17 March 2010

bikefix Exclusive Review: Fox Dirtpaw gloves

Damn. Fox sure know how to make a glove. While the trend in mountain biking has been away from padding in gloves, when headed out for a long day in the saddle I tend to reach for something with at least a bit of cush between my hands and the bars. A little over a year ago, and several weeks before my annual attempt at endurance racing, I picked up a pair of Fox Dirtpaw gloves at a local motorcycle shop. The Dirtpaws' fit, light padding and well thought-out construction have made them my mitts of choice for over a year- not bad for $22.

Those who advocate thin gloves point to increased bike control and a reluctance to add to the thickness necessitated by Lock-On grips' plastic inner sleeve. While never a fan of diaper-y feeling gel padded gloves, as a rider who leans toward longer rides, I've had a hard time lately finding gloves with a just right amount of padding- enough to add a bit of comfort without feeling bulky. Nothing at any of the local bike shops looked or felt quite right son a whim I dropped into a local motorcycle shop (Fox and other companies' glove lines often overlap between the moto and mountain bike worlds) and found a pair of Dirtpaws.

A moderately light glove, the Dirtpaws do a good job of keeping the potentially irritating molded plastic bits away from joints. While nowhere near as well ventilated as the Troy Lee Air gloves they replaced, the Dirtpaws are much, much cooler than Fox's heavy duty, carbon-knockled Bombers and well suited for cross country and trail riding on all but the warmest days. The fleecy padding sits inside the glove, eliminating the need for a second layer of leather to enclose it. When new, the Dirtpaws plain feel fantastic- soft and lightly padded yet providing plenty of trail feel through the bar. The Velcro-closed wrist is a bit big for my spindly little wrists- but that's a running complaint on my part (why can't companies provide a bit of extra loop Velcro to accommodate multiple wrist sizes?). The hand section is just right and the fingers are all correctly proportioned.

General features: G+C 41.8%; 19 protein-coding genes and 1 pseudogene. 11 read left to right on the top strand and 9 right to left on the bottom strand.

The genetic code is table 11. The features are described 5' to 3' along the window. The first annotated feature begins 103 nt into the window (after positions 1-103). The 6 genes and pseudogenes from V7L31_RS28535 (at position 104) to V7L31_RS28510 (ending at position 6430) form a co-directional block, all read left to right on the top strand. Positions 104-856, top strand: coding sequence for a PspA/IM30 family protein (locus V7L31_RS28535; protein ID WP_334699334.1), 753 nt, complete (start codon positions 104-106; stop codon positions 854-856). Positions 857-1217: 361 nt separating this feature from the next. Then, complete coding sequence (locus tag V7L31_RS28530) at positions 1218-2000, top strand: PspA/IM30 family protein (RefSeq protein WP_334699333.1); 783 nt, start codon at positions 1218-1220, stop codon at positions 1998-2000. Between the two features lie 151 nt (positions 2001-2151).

The gloves' Neoprene knuckles imply protection without providing much (if any), but are do allow for plenty of stretch where its needed most. The nubbly rubber bits on the tops of fingers are probably more for looks than anything else but haven't either caused irritation or fallen off. In fact, the Dirtpaws have held up very well. I certainly didn't expect a pair of such inexpensive gloves to last as long as the Fox's have. The stitching is all intact and several mild to moderate spills haven't managed to cut the palms. The Neoprene is torn from an encounter with a trailside branch, but the tear hasn't spread at all. The only indication that the Dirtpaws are fourteen (rather than four) months old is palm padding that has largely packed down and is no longer as comfortable for long rides as it was when new.

$22. I've owned gloves that cost twice as much that haven't lasted half as long. They're not my favorite gloves for 80+ degree days, but for all but the hottest days of summer, they're just fine. The full-finger protection is appreciated and the fit, function and comfort are perfect for 90% of my riding. A terry thumb patch would be nice for hot or cold days, but beyond that, I can't think of anything else to ask for. For anyone looking for a moderately-protective cross country glove and appreciates a wee bit of padding, they're certainly worth a look and have earned their bikefix Pick status.



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